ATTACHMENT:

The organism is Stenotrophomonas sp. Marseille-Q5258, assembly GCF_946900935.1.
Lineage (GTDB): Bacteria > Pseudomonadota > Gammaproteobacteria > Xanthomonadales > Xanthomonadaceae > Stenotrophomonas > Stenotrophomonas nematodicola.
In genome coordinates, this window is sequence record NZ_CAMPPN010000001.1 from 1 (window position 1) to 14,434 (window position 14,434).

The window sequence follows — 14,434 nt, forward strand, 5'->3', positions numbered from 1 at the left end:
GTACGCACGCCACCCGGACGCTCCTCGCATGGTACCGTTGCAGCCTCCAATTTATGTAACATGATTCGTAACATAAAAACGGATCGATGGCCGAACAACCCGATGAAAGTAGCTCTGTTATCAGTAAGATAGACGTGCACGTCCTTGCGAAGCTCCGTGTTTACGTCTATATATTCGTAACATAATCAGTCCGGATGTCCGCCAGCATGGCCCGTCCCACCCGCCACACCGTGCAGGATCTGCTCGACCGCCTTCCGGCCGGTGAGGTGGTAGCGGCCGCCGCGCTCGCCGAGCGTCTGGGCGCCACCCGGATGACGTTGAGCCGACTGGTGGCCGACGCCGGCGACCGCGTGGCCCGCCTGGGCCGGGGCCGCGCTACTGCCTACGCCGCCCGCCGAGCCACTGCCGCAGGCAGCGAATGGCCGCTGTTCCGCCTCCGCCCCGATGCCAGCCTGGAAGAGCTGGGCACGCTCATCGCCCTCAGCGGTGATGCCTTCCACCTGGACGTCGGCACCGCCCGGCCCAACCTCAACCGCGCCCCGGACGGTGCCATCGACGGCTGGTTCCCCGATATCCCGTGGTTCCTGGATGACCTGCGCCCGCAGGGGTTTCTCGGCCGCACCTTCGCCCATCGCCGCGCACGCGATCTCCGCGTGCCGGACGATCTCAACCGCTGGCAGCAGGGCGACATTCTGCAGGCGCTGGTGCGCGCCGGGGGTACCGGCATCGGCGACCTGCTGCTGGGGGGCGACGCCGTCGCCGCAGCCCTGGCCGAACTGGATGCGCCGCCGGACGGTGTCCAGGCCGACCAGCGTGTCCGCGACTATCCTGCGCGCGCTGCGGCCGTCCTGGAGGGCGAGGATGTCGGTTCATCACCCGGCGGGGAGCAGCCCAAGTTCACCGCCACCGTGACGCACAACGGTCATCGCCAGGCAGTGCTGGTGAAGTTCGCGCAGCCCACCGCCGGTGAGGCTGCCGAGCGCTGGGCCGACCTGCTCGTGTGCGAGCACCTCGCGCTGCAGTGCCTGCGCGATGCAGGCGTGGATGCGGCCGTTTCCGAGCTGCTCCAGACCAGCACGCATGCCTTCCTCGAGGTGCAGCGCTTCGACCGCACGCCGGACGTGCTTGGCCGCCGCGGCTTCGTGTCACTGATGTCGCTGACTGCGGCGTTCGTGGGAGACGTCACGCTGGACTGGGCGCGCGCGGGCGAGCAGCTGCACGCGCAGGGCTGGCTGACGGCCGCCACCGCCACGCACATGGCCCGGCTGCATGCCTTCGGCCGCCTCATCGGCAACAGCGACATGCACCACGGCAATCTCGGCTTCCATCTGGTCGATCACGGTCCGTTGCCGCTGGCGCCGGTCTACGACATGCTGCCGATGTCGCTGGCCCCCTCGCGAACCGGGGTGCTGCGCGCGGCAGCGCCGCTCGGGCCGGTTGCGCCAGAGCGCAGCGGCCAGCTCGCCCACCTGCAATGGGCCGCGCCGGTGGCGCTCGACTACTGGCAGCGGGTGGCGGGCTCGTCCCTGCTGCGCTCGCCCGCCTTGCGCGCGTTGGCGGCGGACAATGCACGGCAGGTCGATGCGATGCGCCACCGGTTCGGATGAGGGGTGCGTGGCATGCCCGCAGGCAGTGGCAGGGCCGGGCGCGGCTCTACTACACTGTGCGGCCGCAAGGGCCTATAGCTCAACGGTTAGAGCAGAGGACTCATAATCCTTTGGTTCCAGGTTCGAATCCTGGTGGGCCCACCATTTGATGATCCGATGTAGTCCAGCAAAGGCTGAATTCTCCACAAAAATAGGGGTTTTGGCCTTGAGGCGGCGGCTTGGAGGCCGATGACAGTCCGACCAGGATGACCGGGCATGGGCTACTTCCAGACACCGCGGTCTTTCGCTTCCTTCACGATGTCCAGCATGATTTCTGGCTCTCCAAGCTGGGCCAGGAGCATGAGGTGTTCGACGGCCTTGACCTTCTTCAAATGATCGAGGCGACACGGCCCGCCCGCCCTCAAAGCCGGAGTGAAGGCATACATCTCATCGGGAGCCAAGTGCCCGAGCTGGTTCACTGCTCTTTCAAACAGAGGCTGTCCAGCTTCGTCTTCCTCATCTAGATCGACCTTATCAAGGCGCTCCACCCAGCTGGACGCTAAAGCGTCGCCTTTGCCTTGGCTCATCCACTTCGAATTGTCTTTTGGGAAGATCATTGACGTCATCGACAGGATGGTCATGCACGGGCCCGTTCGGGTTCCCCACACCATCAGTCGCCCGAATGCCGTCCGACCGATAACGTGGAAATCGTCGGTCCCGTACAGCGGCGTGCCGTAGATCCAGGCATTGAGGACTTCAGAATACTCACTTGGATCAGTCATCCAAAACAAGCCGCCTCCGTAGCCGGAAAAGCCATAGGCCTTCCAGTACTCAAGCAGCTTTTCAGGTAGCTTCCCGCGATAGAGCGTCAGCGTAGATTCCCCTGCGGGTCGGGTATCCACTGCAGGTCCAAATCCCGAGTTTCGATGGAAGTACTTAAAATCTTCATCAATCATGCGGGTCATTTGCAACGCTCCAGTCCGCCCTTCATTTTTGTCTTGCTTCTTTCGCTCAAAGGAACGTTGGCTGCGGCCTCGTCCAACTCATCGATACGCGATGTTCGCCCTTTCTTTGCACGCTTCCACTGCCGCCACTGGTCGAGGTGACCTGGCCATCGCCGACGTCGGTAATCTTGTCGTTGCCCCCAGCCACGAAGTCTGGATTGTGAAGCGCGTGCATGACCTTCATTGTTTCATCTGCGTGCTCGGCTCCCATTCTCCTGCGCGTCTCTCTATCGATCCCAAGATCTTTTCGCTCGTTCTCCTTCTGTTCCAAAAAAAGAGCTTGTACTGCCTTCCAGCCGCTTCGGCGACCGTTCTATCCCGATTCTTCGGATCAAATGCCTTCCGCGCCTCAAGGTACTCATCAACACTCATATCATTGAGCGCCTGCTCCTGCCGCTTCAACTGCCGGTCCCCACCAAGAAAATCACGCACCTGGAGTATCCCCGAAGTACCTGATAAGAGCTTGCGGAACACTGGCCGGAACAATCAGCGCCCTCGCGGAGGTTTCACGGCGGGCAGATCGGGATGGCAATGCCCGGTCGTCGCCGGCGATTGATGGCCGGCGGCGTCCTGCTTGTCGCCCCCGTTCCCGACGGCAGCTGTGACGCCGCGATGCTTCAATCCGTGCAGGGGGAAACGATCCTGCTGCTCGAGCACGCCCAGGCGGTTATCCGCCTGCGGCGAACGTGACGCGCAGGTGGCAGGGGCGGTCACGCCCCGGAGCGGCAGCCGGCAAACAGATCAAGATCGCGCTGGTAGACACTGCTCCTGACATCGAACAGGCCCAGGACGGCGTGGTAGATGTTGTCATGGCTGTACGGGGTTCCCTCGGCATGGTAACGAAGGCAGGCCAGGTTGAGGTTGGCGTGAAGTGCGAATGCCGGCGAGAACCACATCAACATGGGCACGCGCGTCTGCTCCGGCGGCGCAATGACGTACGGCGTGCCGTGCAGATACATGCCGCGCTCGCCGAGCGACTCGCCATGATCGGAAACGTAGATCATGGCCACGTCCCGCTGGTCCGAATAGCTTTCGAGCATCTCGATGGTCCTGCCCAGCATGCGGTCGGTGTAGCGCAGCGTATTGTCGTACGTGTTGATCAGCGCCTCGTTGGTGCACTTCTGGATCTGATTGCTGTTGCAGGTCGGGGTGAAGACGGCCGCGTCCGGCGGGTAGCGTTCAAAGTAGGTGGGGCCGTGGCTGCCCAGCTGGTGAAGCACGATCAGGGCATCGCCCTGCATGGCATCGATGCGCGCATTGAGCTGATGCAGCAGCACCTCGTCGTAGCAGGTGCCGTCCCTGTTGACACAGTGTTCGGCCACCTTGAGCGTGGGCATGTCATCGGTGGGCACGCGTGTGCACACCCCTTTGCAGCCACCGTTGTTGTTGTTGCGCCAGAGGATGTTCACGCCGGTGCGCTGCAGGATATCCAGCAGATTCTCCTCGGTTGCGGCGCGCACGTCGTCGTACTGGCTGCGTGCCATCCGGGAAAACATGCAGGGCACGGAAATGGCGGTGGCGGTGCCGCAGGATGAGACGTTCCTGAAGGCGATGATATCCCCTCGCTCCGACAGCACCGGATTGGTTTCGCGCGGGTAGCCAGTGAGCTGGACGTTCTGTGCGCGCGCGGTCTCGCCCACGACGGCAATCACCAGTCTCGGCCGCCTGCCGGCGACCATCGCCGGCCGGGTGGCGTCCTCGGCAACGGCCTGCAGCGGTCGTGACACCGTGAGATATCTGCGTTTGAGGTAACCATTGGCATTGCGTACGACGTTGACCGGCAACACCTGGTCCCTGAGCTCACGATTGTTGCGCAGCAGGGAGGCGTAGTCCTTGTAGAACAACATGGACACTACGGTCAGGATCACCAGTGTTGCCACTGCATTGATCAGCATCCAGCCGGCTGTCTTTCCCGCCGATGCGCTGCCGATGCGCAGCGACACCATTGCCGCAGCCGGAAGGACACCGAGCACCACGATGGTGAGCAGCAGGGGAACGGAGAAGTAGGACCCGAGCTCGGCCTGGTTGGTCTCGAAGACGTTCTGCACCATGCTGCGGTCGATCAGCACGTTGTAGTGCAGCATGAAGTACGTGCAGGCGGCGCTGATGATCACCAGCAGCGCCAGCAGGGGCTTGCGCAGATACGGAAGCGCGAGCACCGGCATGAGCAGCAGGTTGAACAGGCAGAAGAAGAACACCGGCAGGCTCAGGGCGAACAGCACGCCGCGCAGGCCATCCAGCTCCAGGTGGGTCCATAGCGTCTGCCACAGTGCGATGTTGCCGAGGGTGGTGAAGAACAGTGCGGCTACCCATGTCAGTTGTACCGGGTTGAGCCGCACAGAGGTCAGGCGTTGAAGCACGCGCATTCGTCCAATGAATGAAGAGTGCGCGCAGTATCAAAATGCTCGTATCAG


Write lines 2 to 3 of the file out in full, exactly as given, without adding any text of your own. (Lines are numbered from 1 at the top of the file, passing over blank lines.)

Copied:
Lineage (GTDB): Bacteria > Pseudomonadota > Gammaproteobacteria > Xanthomonadales > Xanthomonadaceae > Stenotrophomonas > Stenotrophomonas nematodicola.
In genome coordinates, this window is sequence record NZ_CAMPPN010000001.1 from 1 (window position 1) to 14,434 (window position 14,434).